Recently, a friend and fellow blogger (like a real blogger who writes something new every week *sigh*) interviewed a local runner who’s crazy fast, along the lines of 50:09 at a recent hilly ten-miler (cripes). When asked about motivation, he had this to say:
The main thing that keeps me motivated to train and compete to the best of my abilities is that I’m continually getting faster, so of course in typical American fashion, I want more and more. Once I begin to slow down, I don’t know what I will do. The idea of training harder just to slow down terrifies me.
I read this about 2 days after my last 5K. A week or so before the race, I had mentioned to a friend that it was a goal 5k, and she, not unkindly, asked what a “goal” could be when one no longer was able to get PRs. I mean, in my 20s to 30s, I chased after true PRs. After 40, there were masters PRs. But over 50? Yeah, I know there is the grandmaster category, and after that the senior grandmaster, and after that the Oh My God She’s Still Running! category. But re-setting PRs every 10 years seems kind of hollow to me.
So how do I come up with a goal? How do I avoid being terrorized by my own decline? It’s pretty simple. Basically I just want to be as fast for the age I am now as I was in my prime. This requires the use of age grading which, I know, makes some people *cough cough runners in their prime cough cough** angsty and eye-rolly, but I’m never going to beat you, so at least let me have my damn calculator and get out of my face.
Anyway, I was pretty much a 19:00-19:15 5K runner in my 20s. Nothing spectacular, but somewhere in the pretty good range at small races where none of the truly fast chicks showed up. Plugging those numbers into the oft-snarked calculator, it cranks out a 22:00-22:15 for a 51-year-old woman. Somewhere close to that was my goal for the Tom King 5K. Because my 5K times these past 5 months back from injury have been maddeningly erratic (anywhere from 22:10 to 23:30), I decided I could be happy with anything faster than 22:30.
I felt good going into this race physically, but not all that great mentally. I actually wondered if the 22:10 I had run in December had been a mistake, a short course, a fluke. The other three 5Ks I had run had been 50 to 80 seconds slower. In one of them, a masters runner I used to regularly beat, passed me wearing a down parka. (A DOWN PARKA.) In another, I was so disgusted with my 2-mile split that I nearly threw my watch away.
So, it was with this fragile confidence that I lined up for the race. I had a vague sense of trying to avoid killing myself in the first mile (my specialty!) and keeping it steady. In turn, this made me afraid to look at my watch since if the first mile was too slow, I’d be worried. And if the first mile was too fast, I’d be, well, worried. Around mile 1.2, I decided to just not look at my watch at all. What difference would it make? I was running as well as I could.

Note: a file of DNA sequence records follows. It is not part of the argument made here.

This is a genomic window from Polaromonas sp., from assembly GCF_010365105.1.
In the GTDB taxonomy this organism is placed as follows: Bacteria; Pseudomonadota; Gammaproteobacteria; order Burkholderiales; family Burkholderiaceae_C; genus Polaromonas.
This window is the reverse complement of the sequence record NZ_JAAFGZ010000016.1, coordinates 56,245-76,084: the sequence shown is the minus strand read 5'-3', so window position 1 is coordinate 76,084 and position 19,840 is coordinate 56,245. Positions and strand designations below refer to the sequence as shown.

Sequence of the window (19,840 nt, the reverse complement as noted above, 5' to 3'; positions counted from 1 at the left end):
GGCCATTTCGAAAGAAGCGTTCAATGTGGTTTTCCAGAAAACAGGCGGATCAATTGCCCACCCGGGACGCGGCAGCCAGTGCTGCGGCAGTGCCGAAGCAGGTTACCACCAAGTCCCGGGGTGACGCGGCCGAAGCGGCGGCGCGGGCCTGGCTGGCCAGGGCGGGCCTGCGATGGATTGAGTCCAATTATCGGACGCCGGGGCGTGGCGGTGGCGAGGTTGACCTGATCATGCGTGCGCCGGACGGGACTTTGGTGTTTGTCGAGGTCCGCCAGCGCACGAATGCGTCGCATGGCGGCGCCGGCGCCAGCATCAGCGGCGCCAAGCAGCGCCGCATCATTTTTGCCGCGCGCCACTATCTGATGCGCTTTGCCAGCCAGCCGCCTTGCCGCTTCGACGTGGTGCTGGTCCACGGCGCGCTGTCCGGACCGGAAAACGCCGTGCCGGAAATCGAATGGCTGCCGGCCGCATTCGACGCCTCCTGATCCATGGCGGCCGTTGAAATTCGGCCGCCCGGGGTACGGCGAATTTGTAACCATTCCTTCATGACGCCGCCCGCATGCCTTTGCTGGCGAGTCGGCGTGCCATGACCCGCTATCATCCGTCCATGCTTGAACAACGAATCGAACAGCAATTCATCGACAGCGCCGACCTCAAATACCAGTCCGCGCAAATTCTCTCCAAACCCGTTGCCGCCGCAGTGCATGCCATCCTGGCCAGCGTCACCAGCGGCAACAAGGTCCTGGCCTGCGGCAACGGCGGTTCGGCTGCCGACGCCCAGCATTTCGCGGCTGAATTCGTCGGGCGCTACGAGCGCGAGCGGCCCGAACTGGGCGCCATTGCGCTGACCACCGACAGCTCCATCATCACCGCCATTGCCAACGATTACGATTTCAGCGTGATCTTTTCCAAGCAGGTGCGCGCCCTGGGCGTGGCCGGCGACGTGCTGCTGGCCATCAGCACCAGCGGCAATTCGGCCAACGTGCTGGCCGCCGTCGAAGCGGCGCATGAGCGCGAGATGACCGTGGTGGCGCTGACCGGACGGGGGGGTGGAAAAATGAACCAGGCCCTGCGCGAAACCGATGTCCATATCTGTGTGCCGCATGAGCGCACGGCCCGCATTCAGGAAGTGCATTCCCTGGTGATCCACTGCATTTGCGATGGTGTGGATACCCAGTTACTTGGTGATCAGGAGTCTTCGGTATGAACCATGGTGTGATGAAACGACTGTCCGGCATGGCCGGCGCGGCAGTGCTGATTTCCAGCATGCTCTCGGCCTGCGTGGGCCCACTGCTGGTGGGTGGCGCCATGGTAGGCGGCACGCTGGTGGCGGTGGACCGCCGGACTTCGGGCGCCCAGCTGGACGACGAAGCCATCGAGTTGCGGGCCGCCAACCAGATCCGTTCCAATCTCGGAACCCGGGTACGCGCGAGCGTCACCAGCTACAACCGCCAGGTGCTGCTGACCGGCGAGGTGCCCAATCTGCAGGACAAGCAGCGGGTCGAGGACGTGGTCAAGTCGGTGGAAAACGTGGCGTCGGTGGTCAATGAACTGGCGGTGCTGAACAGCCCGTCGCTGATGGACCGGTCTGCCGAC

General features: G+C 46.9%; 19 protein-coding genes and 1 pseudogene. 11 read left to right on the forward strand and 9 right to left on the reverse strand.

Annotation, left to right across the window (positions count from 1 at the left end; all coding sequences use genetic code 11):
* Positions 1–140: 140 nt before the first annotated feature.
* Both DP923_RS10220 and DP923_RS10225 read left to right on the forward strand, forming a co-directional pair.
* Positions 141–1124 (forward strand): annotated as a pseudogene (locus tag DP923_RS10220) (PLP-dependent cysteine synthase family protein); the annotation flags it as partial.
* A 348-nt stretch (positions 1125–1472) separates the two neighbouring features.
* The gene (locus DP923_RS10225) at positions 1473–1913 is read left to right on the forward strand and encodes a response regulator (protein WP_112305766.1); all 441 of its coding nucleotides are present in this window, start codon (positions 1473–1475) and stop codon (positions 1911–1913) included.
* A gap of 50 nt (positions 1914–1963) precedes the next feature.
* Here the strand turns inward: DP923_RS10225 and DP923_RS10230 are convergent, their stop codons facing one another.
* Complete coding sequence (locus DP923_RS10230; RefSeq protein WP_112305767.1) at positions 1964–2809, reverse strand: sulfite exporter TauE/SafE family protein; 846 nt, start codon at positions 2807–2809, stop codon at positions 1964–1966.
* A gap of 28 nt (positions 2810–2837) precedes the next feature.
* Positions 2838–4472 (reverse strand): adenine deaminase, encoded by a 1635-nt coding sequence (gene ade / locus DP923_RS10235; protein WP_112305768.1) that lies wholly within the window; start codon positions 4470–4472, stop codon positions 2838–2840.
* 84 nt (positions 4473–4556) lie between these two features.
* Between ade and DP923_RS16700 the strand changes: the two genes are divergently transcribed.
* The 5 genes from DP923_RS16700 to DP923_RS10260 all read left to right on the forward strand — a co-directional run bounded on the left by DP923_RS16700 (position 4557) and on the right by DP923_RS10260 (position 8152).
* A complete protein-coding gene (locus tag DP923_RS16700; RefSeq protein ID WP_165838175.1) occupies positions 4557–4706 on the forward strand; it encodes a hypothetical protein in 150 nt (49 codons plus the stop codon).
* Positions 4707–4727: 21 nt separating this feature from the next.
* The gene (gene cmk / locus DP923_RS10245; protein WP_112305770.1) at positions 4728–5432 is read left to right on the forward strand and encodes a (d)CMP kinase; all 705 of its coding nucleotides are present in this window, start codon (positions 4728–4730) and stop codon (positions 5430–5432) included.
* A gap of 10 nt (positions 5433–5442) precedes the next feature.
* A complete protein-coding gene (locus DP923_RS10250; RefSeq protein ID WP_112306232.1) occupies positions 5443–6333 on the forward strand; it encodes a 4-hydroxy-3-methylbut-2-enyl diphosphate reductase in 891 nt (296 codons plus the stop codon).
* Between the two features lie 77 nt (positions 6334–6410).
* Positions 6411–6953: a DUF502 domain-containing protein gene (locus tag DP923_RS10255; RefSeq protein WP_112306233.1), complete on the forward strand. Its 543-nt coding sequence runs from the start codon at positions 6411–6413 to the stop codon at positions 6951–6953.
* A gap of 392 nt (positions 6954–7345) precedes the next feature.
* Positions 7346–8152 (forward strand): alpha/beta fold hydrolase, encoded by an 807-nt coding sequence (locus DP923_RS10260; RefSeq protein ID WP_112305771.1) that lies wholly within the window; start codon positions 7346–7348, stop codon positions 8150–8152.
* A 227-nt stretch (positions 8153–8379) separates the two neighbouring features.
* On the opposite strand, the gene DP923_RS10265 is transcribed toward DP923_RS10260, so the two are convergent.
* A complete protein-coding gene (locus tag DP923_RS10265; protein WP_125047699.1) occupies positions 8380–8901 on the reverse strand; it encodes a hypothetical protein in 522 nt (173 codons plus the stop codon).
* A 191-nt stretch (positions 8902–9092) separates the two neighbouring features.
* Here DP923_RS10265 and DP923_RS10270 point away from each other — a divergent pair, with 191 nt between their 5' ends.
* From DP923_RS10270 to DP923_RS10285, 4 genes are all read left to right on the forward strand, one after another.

Coming up to the turnaround (180 degrees. Thank you? NO.) I thought I was probably the 2nd masters woman. This wasn’t as important to me as the clock, but it was something. A little extra squeak of confidence. From there to the finish, it was just hard. Nothing else. I wasn’t distracted or angry or worried. But I did feel progressively closer and closer to throwing up, so I knew I had to be running pretty well. When I made the turn inside the stadium with about 50 yards to go, I looked at the clock and thought it said 22:30, and for 2 seconds I was the essence of Extremely Pissed. Ten yards closer I could see that it was actually 21-something (eye exam, Tanya?).
Final time was 22:20, so I was happy. And since the masters awards only went 1-deep, I received my first grandmasters award which was kind of weird, kind of nice, and kind of startling. Startling in that I rarely think of myself as being over 50 (or, really, over 40. Okay, 37.), and there it was all in my face and announced over the PA and stuff. There was even the added prize of The Stick for the grandmaster winners since we’re so old and creaky and decrepit and everything. This was announced and discussed in some detail in front of about 500 people. Good times.
Still, it felt like old times for just a moment. The goal time is slower, but the race is the same. Nothing spectacular, but somewhere in the pretty good range at a small race where none of the truly fast chicks showed up.